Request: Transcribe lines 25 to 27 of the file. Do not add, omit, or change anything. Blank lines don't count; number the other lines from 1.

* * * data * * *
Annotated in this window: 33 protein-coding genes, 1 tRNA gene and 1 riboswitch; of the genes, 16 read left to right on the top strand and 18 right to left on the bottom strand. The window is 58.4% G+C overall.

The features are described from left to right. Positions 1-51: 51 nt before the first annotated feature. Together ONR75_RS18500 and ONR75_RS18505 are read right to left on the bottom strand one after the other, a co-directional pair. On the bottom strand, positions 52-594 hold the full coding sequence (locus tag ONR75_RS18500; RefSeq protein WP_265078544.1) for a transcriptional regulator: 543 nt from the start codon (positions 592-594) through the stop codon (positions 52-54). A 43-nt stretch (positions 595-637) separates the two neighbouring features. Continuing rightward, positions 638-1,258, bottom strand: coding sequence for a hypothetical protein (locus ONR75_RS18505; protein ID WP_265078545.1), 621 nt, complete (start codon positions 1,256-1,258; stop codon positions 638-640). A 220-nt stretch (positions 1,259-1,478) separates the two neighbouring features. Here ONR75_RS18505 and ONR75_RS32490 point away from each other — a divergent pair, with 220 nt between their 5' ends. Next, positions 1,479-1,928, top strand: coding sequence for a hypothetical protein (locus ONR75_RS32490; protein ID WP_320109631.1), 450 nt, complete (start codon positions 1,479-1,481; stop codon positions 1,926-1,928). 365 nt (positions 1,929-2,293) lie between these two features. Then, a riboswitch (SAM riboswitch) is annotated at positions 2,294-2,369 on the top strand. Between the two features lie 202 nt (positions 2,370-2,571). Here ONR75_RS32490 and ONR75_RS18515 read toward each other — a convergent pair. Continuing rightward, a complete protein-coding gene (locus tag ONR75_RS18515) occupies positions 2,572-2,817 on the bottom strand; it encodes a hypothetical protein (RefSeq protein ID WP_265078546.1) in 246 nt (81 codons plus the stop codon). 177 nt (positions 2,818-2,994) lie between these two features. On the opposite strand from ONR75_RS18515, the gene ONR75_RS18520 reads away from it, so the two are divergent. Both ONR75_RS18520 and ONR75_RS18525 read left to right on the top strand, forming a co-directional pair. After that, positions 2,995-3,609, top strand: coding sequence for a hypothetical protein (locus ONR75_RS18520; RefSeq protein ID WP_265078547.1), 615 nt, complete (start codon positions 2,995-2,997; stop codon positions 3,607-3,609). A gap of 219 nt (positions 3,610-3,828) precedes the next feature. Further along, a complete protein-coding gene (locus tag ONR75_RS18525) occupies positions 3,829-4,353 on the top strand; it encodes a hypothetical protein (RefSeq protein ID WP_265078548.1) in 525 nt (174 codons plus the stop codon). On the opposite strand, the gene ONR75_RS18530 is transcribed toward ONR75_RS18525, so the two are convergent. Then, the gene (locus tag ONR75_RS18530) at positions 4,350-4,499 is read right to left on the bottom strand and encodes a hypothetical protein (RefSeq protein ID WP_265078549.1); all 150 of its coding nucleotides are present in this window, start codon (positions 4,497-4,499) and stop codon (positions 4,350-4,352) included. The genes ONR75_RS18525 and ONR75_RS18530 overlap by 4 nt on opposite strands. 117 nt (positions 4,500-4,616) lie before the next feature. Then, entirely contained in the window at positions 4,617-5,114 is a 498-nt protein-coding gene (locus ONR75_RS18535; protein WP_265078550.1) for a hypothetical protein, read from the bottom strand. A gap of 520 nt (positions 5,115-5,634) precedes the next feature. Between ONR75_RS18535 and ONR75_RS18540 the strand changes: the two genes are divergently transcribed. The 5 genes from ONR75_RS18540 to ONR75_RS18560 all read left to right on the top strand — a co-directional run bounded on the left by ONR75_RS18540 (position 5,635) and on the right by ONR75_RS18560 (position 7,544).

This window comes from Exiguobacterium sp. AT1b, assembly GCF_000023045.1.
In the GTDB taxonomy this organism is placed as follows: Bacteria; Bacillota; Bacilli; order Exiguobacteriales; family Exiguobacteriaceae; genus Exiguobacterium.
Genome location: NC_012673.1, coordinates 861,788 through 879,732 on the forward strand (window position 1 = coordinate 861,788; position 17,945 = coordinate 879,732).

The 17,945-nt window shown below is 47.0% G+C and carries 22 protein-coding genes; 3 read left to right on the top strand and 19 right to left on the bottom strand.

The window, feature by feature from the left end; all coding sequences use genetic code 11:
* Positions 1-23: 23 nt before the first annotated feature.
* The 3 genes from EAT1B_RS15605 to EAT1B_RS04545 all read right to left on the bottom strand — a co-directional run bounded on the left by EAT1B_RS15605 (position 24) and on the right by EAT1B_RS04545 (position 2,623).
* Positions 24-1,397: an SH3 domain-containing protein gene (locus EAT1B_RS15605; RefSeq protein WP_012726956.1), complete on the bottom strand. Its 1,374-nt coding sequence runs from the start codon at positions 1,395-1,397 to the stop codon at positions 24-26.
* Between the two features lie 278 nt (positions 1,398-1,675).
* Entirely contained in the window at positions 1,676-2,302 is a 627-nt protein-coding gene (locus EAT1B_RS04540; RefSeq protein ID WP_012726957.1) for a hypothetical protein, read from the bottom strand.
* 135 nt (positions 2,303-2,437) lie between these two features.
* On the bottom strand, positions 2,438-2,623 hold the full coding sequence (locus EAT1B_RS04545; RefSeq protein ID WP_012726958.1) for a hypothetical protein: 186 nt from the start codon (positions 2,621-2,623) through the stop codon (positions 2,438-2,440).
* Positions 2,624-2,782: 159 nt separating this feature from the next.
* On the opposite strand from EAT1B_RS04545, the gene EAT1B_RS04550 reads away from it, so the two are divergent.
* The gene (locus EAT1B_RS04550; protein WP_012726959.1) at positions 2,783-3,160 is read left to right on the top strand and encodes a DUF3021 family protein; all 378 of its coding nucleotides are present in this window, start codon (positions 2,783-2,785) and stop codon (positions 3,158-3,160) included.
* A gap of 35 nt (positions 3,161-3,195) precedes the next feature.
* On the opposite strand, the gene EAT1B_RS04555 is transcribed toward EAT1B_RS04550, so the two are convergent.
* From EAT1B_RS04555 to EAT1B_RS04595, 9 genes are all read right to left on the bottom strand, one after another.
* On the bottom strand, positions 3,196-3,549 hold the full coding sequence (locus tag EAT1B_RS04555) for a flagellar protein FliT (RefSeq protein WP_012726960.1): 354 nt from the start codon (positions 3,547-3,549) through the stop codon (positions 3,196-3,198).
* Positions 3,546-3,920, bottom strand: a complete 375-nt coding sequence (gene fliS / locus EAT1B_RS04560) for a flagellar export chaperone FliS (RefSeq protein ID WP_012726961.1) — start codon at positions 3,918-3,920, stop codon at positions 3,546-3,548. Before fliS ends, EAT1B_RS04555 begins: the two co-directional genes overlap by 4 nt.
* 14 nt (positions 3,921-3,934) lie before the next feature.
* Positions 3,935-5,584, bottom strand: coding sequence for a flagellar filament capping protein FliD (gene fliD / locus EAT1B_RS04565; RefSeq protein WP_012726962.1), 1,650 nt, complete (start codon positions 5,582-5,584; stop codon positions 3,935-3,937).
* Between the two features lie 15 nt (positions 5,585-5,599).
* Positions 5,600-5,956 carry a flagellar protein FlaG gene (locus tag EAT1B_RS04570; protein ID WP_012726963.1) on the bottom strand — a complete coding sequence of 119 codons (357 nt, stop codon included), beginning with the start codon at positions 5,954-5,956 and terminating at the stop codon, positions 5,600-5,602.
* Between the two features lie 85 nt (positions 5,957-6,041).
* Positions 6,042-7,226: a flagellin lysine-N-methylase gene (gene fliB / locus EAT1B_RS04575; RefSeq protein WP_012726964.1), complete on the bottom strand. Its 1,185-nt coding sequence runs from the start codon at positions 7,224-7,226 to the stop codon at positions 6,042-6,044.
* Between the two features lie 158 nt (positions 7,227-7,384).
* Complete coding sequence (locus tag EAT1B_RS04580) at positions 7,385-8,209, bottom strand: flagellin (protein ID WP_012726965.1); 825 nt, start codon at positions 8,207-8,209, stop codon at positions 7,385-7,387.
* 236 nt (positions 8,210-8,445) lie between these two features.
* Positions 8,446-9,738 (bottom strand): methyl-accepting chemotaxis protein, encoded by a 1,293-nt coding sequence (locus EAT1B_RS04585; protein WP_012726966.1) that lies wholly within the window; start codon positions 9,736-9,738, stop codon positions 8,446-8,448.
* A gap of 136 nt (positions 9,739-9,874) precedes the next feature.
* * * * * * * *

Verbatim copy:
* Between the two features lie 15 nt (positions 5,585-5,599).
* Positions 5,600-5,956 carry a flagellar protein FlaG gene (locus tag EAT1B_RS04570; protein ID WP_012726963.1) on the bottom strand — a complete coding sequence of 119 codons (357 nt, stop codon included), beginning with the start codon at positions 5,954-5,956 and terminating at the stop codon, positions 5,600-5,602.
* Between the two features lie 85 nt (positions 5,957-6,041).